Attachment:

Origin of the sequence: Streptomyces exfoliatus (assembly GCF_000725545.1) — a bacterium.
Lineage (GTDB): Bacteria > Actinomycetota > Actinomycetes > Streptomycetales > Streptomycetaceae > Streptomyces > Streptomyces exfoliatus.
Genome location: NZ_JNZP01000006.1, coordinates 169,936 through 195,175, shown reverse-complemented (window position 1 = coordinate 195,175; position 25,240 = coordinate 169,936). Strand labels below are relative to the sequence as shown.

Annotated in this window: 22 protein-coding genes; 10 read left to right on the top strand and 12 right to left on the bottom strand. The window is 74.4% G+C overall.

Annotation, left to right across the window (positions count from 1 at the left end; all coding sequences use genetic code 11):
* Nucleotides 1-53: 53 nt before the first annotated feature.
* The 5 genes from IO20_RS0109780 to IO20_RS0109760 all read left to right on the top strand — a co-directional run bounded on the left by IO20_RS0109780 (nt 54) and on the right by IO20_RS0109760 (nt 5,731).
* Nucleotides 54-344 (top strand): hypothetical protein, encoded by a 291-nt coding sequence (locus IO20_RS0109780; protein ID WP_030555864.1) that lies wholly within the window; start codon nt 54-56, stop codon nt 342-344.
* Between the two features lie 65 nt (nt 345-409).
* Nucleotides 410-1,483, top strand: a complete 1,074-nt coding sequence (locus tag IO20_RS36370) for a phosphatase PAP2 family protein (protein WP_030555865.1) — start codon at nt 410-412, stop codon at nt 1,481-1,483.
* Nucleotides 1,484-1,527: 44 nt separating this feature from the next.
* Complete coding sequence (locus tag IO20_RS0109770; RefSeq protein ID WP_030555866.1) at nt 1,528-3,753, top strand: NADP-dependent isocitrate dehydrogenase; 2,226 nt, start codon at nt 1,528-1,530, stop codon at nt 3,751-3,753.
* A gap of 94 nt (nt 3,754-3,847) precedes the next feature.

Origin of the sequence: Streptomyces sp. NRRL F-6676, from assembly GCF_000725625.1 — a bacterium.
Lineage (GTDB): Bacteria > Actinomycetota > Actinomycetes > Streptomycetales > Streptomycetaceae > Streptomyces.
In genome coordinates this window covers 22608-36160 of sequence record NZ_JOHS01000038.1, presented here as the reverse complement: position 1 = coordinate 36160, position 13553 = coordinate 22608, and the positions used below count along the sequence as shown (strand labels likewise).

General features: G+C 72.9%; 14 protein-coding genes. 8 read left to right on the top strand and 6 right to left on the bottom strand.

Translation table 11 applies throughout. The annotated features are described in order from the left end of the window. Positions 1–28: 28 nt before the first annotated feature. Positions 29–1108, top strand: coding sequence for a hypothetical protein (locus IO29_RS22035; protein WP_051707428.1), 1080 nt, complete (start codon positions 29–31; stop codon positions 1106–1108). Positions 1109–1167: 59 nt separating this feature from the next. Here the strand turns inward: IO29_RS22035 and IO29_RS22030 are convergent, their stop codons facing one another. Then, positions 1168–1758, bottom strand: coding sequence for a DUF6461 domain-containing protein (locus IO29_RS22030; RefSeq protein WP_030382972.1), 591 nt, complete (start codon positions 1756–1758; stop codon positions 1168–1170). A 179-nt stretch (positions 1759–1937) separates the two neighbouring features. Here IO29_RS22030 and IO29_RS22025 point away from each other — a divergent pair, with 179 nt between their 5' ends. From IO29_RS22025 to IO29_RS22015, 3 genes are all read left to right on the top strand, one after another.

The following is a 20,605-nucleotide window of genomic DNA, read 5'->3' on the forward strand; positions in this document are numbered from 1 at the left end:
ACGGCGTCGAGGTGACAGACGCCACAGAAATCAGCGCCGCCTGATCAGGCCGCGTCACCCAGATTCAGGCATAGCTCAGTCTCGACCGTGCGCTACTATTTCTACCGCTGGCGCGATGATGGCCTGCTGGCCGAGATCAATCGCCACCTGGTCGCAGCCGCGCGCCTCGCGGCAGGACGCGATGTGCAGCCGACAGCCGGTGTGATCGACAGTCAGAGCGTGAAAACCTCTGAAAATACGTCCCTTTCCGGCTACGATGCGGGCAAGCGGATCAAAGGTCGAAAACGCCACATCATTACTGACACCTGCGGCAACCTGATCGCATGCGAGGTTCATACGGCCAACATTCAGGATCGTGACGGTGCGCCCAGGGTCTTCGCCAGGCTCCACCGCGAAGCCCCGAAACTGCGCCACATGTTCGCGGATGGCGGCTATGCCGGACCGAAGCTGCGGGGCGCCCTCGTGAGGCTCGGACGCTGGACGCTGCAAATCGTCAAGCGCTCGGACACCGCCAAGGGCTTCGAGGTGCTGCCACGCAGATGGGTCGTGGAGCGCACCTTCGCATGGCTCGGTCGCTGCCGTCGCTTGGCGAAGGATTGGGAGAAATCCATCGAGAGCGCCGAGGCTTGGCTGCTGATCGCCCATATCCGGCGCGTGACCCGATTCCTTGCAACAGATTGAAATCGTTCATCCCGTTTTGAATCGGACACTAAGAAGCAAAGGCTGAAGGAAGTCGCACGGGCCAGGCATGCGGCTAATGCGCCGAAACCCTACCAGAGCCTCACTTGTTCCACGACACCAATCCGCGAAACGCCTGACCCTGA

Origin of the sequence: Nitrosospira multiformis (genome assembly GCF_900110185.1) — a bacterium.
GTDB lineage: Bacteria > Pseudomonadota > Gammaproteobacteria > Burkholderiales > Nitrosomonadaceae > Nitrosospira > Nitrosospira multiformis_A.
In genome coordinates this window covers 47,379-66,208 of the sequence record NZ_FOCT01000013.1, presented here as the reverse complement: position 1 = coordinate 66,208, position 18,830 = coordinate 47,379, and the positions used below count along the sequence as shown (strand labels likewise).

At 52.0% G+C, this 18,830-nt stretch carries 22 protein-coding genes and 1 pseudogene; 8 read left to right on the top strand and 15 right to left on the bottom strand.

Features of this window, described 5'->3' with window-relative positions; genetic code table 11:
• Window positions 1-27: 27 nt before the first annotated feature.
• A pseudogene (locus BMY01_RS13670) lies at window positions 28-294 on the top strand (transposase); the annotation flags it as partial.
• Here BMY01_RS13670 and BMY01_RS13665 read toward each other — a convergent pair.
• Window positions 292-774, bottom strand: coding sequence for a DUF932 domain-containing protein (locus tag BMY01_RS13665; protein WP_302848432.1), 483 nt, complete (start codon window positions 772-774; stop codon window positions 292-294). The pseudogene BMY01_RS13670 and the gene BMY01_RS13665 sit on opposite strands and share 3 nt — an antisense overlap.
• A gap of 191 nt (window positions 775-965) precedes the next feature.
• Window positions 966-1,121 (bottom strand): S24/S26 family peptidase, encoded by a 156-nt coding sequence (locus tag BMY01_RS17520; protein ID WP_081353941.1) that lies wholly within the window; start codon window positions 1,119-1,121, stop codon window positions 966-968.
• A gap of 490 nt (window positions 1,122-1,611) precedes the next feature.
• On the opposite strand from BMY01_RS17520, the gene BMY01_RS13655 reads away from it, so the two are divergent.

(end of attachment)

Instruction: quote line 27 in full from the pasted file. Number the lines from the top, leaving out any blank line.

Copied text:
• A pseudogene (locus BMY01_RS13670) lies at window positions 28-294 on the top strand (transposase); the annotation flags it as partial.